Temporal lobe epilepsy post-status epilepticus by pilocarpine, and hippocampus-thalamus-cortical connections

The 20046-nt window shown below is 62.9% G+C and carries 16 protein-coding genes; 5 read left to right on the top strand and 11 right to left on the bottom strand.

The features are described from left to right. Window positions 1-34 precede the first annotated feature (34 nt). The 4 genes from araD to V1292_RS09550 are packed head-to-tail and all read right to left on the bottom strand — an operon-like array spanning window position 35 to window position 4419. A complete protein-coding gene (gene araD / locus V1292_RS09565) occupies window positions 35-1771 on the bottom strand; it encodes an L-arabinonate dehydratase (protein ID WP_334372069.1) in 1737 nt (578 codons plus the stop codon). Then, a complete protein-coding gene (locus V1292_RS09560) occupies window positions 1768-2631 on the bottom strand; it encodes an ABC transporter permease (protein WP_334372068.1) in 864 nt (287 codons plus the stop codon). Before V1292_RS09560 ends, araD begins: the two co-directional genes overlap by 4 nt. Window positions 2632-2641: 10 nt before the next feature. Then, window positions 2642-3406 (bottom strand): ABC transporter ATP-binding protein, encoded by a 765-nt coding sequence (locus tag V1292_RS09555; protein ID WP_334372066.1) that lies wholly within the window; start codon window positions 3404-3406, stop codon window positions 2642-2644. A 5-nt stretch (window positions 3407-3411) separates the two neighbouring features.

Temporal lobe epilepsy (TLE) is the most common type of chronic partial epilepsy and refractory to medical treatment in adults. It is a disorder of neuronal excitability, the characteristic of which is that seizure start in any part of the temporal lobe and in which different cellular and molecular processes of different cortical and subcortical neural networks are involved. The objective of this review is to consider several of the general and specific aspects of TLE in humans and to establish possible relationships with the findings obtained mainly the experimental model of post-status epilepticus (SE) rats by pilocarpine in our laboratory, with the information reported in the bibliography. In particular, to analyze several of the different changes that are established in the cellular mechanisms and neural networks in the hippocampus, thalamus, and cerebral cortex. With the extensive research that is carried out about the topic, we have identified various and complex processes that occur in the different brain structures, during the development of epileptogenesis, however, we still have many questions to solve using an experimental model of seizures and the study of epilepsy from the clinical point of view.
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